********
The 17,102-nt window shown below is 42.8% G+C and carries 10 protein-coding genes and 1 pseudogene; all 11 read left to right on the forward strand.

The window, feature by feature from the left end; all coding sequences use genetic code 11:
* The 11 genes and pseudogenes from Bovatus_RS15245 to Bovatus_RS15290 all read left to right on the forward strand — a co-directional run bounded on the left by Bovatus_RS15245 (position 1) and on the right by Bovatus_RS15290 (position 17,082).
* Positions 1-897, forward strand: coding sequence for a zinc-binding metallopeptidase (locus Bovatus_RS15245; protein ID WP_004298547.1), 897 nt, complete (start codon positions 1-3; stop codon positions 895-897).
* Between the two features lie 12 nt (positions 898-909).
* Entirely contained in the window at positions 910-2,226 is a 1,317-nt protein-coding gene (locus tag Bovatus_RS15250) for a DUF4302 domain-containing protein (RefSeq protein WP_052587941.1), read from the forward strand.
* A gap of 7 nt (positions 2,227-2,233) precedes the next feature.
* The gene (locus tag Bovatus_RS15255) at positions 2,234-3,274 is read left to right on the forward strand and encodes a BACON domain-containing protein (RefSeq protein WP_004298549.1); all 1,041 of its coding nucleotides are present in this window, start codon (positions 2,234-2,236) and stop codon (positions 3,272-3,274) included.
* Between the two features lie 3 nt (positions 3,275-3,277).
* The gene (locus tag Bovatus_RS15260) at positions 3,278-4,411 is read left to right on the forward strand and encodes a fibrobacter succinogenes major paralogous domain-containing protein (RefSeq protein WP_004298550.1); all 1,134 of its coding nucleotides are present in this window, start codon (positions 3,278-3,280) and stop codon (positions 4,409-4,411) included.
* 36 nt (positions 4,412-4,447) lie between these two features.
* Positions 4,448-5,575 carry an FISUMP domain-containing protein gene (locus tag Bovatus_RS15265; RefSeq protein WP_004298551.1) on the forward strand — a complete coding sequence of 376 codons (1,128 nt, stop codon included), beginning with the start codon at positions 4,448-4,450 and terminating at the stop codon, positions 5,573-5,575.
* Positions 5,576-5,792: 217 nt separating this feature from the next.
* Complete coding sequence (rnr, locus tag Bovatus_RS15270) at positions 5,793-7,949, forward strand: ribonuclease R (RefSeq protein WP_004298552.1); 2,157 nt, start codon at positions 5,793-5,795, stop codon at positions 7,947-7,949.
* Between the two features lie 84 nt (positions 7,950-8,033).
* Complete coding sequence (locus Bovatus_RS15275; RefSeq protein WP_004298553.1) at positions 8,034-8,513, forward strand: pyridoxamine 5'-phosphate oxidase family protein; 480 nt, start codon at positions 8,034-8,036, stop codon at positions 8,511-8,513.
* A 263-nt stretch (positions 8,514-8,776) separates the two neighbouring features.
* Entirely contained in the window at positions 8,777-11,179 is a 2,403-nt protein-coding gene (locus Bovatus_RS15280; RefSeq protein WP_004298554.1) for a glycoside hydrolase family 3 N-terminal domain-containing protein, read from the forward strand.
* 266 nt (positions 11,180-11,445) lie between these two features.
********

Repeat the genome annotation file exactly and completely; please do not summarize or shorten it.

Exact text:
The 17,102-nt window shown below is 42.8% G+C and carries 10 protein-coding genes and 1 pseudogene; all 11 read left to right on the forward strand.

The window, feature by feature from the left end; all coding sequences use genetic code 11:
* The 11 genes and pseudogenes from Bovatus_RS15245 to Bovatus_RS15290 all read left to right on the forward strand — a co-directional run bounded on the left by Bovatus_RS15245 (position 1) and on the right by Bovatus_RS15290 (position 17,082).
* Positions 1-897, forward strand: coding sequence for a zinc-binding metallopeptidase (locus Bovatus_RS15245; protein ID WP_004298547.1), 897 nt, complete (start codon positions 1-3; stop codon positions 895-897).
* Between the two features lie 12 nt (positions 898-909).
* Entirely contained in the window at positions 910-2,226 is a 1,317-nt protein-coding gene (locus tag Bovatus_RS15250) for a DUF4302 domain-containing protein (RefSeq protein WP_052587941.1), read from the forward strand.
* A gap of 7 nt (positions 2,227-2,233) precedes the next feature.
* The gene (locus tag Bovatus_RS15255) at positions 2,234-3,274 is read left to right on the forward strand and encodes a BACON domain-containing protein (RefSeq protein WP_004298549.1); all 1,041 of its coding nucleotides are present in this window, start codon (positions 2,234-2,236) and stop codon (positions 3,272-3,274) included.
* Between the two features lie 3 nt (positions 3,275-3,277).
* The gene (locus tag Bovatus_RS15260) at positions 3,278-4,411 is read left to right on the forward strand and encodes a fibrobacter succinogenes major paralogous domain-containing protein (RefSeq protein WP_004298550.1); all 1,134 of its coding nucleotides are present in this window, start codon (positions 3,278-3,280) and stop codon (positions 4,409-4,411) included.
* 36 nt (positions 4,412-4,447) lie between these two features.
* Positions 4,448-5,575 carry an FISUMP domain-containing protein gene (locus tag Bovatus_RS15265; RefSeq protein WP_004298551.1) on the forward strand — a complete coding sequence of 376 codons (1,128 nt, stop codon included), beginning with the start codon at positions 4,448-4,450 and terminating at the stop codon, positions 5,573-5,575.
* Positions 5,576-5,792: 217 nt separating this feature from the next.
* Complete coding sequence (rnr, locus tag Bovatus_RS15270) at positions 5,793-7,949, forward strand: ribonuclease R (RefSeq protein WP_004298552.1); 2,157 nt, start codon at positions 5,793-5,795, stop codon at positions 7,947-7,949.
* Between the two features lie 84 nt (positions 7,950-8,033).
* Complete coding sequence (locus Bovatus_RS15275; RefSeq protein WP_004298553.1) at positions 8,034-8,513, forward strand: pyridoxamine 5'-phosphate oxidase family protein; 480 nt, start codon at positions 8,034-8,036, stop codon at positions 8,511-8,513.
* A 263-nt stretch (positions 8,514-8,776) separates the two neighbouring features.
* Entirely contained in the window at positions 8,777-11,179 is a 2,403-nt protein-coding gene (locus Bovatus_RS15280; RefSeq protein WP_004298554.1) for a glycoside hydrolase family 3 N-terminal domain-containing protein, read from the forward strand.
* 266 nt (positions 11,180-11,445) lie between these two features.